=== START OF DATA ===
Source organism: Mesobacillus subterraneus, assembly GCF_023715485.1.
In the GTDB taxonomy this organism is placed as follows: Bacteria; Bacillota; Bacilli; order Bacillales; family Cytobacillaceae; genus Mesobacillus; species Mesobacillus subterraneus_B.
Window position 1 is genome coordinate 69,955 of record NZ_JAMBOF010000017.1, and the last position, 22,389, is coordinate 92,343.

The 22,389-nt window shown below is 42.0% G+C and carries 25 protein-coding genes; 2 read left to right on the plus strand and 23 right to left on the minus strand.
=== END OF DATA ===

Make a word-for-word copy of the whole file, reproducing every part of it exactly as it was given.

Source organism: Mesobacillus subterraneus, assembly GCF_023715485.1.
In the GTDB taxonomy this organism is placed as follows: Bacteria; Bacillota; Bacilli; order Bacillales; family Cytobacillaceae; genus Mesobacillus; species Mesobacillus subterraneus_B.
Window position 1 is genome coordinate 69,955 of record NZ_JAMBOF010000017.1, and the last position, 22,389, is coordinate 92,343.

The 22,389-nt window shown below is 42.0% G+C and carries 25 protein-coding genes; 2 read left to right on the plus strand and 23 right to left on the minus strand.